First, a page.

Robert le Diable, Royal Opera, Covent Garden, December 2012

Before the first night of this hugely theatrical opera the ROH sent out a dramatic announcement saying they were “extremely grateful to Patrizia Ciofi, who has taken over the part of Isabelle at extremely short notice and will sing the role for the first four performances”. In the event she was wonderful, having sung the role before under conductor Daniel Oren, and as soon as she appeared in Act II, warmly vocal in her grief at the apparent loss of Robert, the whole performance rose to new heights.

Act I, all images ROH/ Bill Cooper

Act I, all images ROH/ Bill Cooper

Robert himself is a prey to forces beyond his control in the form of his demon father Bertram, and Alice, a Micaela-like character who adores him and brings a letter from his mother. That letter forms a small coup de theatre when she produces it in Act V. In the tug of war between her and Bertram, it persuades Robert to take her side, and go on to marry Isabelle, while Bertram is consigned to the fires of hell.

Congratulations to director Laurent Pelly for persuading the Royal Opera to put on this ‘Hollywood blockbuster’ as he has called it. It was a huge success at its first performance in 1831, remaining immensely popular throughout the nineteenth century, though unseen at Covent Garden since 1890. Could Pelly make it work, like Carmen, for a modern audience? Well, he can and he did.

Alice and Robert

Alice and Robert

He was helped by a superb cast, Bryan Hymel singing the very difficult role of Robert, which has seven high C’s in the first forty minutes, to say nothing of later exigencies of the role. Marina Poplavskaya sang beautifully as Alice after an uncertain start, looking serene, yet spitting defiance at John Relyea’s Bertram as she clung weakly to the cross in Act III. Relyea was superb, so full of menace as he threatens Alice, yet so urbane in his dealings with Robert as he persuades him to gamble away everything, before conjuring up the Prince of Granada, very well sung by Ashley Riches, to challenge him for Isabelle’s hand.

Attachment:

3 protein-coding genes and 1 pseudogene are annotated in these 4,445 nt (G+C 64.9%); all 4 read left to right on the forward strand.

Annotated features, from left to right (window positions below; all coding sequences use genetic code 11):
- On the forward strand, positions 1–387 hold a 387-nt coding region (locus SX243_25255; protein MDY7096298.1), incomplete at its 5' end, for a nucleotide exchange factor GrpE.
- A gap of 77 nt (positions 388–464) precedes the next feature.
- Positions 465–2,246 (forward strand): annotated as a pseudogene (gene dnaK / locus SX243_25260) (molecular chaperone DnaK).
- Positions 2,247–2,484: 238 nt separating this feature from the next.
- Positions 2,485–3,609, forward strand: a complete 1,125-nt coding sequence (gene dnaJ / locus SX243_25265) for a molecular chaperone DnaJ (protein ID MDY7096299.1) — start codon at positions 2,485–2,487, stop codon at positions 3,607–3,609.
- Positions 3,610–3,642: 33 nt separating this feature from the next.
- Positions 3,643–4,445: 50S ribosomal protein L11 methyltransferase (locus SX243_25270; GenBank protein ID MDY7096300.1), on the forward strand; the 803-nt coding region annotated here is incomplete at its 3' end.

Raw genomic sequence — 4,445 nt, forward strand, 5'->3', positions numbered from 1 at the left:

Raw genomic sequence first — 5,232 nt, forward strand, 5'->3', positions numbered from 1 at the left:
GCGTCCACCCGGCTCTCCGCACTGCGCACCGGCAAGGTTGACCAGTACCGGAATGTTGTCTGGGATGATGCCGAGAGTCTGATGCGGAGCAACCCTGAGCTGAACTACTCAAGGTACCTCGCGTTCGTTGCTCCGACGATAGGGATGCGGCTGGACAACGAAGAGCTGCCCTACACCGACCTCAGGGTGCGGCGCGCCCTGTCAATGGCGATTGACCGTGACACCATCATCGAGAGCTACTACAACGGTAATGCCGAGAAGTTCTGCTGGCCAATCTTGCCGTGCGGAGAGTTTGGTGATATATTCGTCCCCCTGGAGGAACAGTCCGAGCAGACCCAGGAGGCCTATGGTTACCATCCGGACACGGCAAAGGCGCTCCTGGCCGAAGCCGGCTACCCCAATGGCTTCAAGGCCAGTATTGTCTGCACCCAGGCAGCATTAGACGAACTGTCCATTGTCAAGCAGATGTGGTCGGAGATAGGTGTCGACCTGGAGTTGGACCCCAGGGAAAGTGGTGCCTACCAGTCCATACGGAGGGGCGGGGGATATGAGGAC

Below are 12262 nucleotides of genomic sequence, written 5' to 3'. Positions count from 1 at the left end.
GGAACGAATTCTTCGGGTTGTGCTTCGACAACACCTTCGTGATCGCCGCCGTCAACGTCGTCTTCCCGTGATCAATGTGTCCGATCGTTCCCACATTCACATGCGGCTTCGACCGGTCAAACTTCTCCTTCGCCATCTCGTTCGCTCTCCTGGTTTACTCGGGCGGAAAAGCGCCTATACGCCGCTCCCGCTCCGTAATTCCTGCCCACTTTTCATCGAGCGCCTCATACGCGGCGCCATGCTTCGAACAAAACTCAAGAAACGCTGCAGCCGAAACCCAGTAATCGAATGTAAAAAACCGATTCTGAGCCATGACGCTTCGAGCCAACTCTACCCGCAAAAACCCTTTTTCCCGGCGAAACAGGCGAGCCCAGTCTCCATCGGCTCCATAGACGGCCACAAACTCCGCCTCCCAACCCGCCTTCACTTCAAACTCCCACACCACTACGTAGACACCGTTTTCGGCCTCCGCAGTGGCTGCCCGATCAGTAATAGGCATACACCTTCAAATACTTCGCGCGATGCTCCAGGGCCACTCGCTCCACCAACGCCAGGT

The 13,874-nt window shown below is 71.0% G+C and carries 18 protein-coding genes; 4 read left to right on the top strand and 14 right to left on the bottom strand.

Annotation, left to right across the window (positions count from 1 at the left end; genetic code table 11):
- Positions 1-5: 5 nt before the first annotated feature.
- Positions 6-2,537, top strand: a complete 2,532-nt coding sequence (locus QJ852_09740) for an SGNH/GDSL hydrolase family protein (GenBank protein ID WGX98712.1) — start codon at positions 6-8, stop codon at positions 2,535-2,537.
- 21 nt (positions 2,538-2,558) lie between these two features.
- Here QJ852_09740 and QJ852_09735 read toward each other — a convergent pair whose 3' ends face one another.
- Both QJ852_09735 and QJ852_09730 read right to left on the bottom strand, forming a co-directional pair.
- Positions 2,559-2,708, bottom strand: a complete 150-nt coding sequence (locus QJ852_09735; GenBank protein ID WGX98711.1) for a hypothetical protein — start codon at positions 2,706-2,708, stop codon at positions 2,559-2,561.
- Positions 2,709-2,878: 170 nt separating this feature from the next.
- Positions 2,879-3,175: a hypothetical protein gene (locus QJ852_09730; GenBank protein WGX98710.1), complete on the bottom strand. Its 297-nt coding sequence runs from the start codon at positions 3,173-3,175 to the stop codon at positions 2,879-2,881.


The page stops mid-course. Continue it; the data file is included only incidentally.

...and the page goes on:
This opera reflects a nineteenth century view of the Middle Ages, cleverly signified by imagery at the very start. Two drinkers sit at a table, under a picture of a bottle of Vino di Sicilia labelled 1831, indicating the year of the opera and the location of the action in Sicily. The libretto was based on old legends of Robert of Normandy, father to William the Conqueror, and the star singers and sensational stage effects on at its first performances inspired Chopin to call it a masterpiece and doubt anything in the theatre had ever reached its level of splendour.

Bertram and Alice

Bertram and Alice

Pelly succeeds brilliantly with his production, the primary colours of the horses and the court ladies in the first two acts giving way to a heady German Romanticism in Act III showing mountainous terrain reminiscent of Der Freischütz, first seen in Paris seven years before Robert. The set turns, a cave appears, and inside the mountain devils use pitchforks to toss condemned souls to the flames of hell, in a scene reminiscent of the right panel of Hans Memling’s Day of Judgement. In Act V a beast of hell with flames in its mouth appears as a cardboard cut-out, and from the other side of the stage cut-out clouds bring on Alice. Battle between heaven and hell can commence, and Pelly has captured what for us is the kitsch nature of the opera, making it a theatrical treat.

Wonderful costumes by Pelly himself, with sets by Chantal Thomas beautifully lit by Duane Schuler who managed the trick of having Alice in the light, and Bertram in the dark as they come together in Act III. And then of course there is Meyerbeer’s music, superbly conducted by Daniel Oren. It worked its magic for me in Act IV as it evoked the play of higher powers, until arpeggios on the harp give a pause for reflection as Isabelle launches into a lovely aria professing her love for Robert.

Heaven versus Hell

Heaven versus Hell

Congratulations to the Royal Opera for giving us this hugely revitalised staging of a work that had a profound effect on both opera and ballet. The Act III music for the dance of the nuns reminded me of Løvenskiold’s La Sylphide, which it foreshadowed by a year. It was probably the first ballet ever performed with white tutus, and was a raunchy affair from which Maria Taglioni pulled out after her contracted six performances.

Timings in the cast list: Acts I and II 75 minutes, Act III 48, Acts IV and V 67 minutes, with two intermissions. That makes about 4 hours 35 minutes if the intervals are 30 minutes each, or less if they cut the length of the second interval, as they did on the first night.

Performances continue until December 21 — for details click here.

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